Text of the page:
Saturday, 28 June 2014

BSBI members busy in Cambridgeshire

Alan Leslie studying Orobanche
Image: M. Frisch. 
BSBI members in Cambridgeshire have been busy over the last few months. Monica Frisch sends us this report:

"We enjoyed two Cambridge Flora Group excursions to Eversden on 31st May and to the Kennett area on 12th June. The following two days, 13th and 14th June, several BSBI members had displays at the Cambridge Natural History Society's 95th Conversazione, its Annual Exhibition.

"Many BSBI members are active with Cambridge Natural History Society which also organises regular surveys and excursions, with talks between October and April.

Trifolium resupinatum at Kennett
Image: M. Frisch
"We had a glorious day at Eversden, confirming the continued existence of Danewort Sambucus ebulus, which may be one listed by Relhan (1802), and refinding the Small-flowered Sweet-briar Rosa micrantha seen here by Chris Preston and Derek Wells in 1997. We found a fine patch of Knapweed Broomrape Orobanche elatior and, in a corner of a field missed by the herbicides, Shepherd's Needle Scandix pecten-veneris.

"At Kennett we spent most of the time in the old sandpits now much altered and used by Wild Tracks Offroad Activity Park. We didn't find as many of the Breckland sandy soil specialities as expected, though Alan Leslie knew where to find the Smooth Cat's-ear Hypochaeris glabra and Bur Medick Medicago minima


Jon Shanklin's exhibit at the Conversazione:
 grasses, posters, BSBI News & BSBI bookmarks!
Image: M. Frisch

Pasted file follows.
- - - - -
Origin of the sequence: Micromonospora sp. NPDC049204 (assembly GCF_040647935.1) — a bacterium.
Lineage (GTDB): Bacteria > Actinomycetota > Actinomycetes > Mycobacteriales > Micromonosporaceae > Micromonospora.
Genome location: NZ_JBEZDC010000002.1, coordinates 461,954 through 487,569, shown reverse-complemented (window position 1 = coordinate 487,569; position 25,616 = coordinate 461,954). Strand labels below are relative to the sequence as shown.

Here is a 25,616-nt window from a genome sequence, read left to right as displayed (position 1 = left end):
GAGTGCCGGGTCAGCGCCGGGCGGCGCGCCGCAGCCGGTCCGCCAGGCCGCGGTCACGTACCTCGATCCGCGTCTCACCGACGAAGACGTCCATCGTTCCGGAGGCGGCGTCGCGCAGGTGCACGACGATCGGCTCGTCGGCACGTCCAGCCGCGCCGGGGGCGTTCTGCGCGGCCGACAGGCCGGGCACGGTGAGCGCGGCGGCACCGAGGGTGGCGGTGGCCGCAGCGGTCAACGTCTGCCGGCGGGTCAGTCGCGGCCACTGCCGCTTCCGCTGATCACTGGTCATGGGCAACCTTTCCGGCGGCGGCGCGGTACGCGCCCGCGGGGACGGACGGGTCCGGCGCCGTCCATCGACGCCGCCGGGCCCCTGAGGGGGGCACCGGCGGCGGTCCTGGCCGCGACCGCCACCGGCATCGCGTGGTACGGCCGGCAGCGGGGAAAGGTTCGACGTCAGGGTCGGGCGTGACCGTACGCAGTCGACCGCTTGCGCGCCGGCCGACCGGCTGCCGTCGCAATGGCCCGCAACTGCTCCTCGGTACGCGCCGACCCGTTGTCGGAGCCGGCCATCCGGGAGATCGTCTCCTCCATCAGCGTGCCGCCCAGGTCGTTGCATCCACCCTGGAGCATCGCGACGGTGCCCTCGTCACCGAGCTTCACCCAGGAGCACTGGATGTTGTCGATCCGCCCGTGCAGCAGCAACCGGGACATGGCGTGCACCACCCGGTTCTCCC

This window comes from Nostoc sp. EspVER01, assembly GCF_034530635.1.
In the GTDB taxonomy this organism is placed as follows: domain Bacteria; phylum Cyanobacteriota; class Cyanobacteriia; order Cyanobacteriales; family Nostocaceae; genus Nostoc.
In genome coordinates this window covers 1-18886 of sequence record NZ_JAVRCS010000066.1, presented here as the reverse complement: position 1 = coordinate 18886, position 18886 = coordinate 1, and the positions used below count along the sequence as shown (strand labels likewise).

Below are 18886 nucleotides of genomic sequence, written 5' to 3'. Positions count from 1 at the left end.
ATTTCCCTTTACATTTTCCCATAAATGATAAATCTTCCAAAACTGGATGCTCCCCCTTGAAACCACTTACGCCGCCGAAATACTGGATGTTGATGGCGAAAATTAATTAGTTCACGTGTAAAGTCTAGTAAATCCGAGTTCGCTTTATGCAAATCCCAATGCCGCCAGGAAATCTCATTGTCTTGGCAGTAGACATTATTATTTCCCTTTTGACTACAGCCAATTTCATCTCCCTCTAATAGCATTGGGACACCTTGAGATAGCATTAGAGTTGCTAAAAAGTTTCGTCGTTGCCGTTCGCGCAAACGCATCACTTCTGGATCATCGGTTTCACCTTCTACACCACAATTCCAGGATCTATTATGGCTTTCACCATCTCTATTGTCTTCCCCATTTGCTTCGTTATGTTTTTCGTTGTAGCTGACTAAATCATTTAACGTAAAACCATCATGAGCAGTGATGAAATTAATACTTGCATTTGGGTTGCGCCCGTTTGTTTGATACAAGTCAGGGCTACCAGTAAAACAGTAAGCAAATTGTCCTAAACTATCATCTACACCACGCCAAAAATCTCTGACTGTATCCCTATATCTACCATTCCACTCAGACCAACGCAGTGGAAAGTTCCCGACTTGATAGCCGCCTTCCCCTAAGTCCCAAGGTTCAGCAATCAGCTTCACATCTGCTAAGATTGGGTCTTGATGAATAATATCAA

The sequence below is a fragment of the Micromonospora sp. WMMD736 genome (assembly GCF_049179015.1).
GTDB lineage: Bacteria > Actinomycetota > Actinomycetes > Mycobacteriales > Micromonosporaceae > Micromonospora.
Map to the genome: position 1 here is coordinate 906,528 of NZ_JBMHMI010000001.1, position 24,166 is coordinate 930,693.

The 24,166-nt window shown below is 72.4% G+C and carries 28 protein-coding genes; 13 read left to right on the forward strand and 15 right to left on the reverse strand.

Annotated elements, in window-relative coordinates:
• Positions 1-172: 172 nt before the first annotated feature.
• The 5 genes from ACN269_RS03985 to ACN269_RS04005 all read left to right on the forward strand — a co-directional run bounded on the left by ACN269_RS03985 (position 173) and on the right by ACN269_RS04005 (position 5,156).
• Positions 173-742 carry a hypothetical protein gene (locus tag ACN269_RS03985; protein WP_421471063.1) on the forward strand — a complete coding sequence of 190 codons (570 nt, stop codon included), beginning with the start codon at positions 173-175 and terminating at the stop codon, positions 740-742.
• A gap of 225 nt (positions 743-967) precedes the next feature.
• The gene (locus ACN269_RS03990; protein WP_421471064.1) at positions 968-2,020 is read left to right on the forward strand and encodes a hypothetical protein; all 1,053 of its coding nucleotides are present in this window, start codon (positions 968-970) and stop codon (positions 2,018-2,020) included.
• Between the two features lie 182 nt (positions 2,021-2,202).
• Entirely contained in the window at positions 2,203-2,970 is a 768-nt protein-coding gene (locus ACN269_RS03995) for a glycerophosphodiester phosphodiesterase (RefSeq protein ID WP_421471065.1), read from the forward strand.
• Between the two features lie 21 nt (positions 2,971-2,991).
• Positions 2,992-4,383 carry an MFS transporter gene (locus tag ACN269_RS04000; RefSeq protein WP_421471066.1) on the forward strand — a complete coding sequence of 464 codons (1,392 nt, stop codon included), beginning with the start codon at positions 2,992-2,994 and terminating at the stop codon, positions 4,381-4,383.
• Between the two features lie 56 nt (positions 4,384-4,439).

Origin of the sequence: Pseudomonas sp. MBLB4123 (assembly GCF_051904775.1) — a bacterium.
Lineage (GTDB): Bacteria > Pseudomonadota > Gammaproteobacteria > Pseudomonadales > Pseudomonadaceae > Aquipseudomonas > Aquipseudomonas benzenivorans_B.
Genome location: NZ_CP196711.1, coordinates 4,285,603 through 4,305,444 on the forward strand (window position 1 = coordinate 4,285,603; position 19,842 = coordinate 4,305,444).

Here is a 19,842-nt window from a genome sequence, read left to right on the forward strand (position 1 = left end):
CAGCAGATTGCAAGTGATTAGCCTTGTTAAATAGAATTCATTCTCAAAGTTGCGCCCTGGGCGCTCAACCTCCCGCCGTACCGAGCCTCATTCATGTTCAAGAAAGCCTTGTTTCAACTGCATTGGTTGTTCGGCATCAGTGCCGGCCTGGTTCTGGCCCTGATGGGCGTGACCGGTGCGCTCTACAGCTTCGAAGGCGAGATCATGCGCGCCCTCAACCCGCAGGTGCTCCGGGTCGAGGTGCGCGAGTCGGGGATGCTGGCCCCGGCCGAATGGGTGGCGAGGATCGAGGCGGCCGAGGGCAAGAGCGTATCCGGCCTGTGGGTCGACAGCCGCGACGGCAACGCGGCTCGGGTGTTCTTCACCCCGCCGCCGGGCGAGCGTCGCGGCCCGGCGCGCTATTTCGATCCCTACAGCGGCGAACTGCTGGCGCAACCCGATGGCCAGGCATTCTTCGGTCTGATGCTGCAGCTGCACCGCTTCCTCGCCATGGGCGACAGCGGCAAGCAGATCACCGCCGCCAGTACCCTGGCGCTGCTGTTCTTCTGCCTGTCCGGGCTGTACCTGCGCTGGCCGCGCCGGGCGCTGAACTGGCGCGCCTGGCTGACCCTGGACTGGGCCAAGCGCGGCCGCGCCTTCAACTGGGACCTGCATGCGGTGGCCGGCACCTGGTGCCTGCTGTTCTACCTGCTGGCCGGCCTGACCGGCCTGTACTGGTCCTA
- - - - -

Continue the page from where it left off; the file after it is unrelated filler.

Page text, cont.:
"What we did find were quite a lot of aliens, the most surprising of which was Reversed Clover Trifolium resupinatum. We also walked around some fields at Dane Hill Farm, where we refound and admired some large and very ancient Black Poplars Populus nigra and a field margin with several species of Goosefoot. As well as the common Fat-hen Chenopodium album there was C. ficifolium, C. hybridum, C. murale and C. polyspermum enabling the differences to be clearly seen.

"Jonathan Shanklin had prepared a poster about the Cambridge Flora Group for the Cambridge Natural History Society's 95th Conversazione, as well as putting up displays of his own about liverworts in Cambridgeshire and about the lawn outside the Department of Zoology, where the Conversazione is held. The lawn is now in the middle of a building site so it is not possible to see which have survived, or indeed what new species have appeared since.

Dr Mark Hill and Dr Chris Preston:
 rare pic of 2 celebrated biological recorders
Image: M. Frisch 
"Mark Hill and Chris Preston also had a display about Cambridgeshire mosses, with microscopes for examining specimens, which proved very popular with visitors. 

Monica Frisch put up her photos of Botanising in Cambridgeshire, first seen at the BSBI Annual Exhibition Meeting in November 2013, augmented by some pictures from this year's excursions. She and her friend Meg Clarke also had a display about Hayley Wood, an ancient woodland which they have been visiting regularly for the last five years. Plants also featured in several other displays.

Many thanks to Monica for this report. Very envious of the nice plants you've seen and the vibrant botanical community in Cambridgeshire. If your county doesn't yet have a local botany group, it's easy to set one up and you could soon be seeing lovely plants in lovely places in the company of lovely botanists. And arranging your first Conversazione!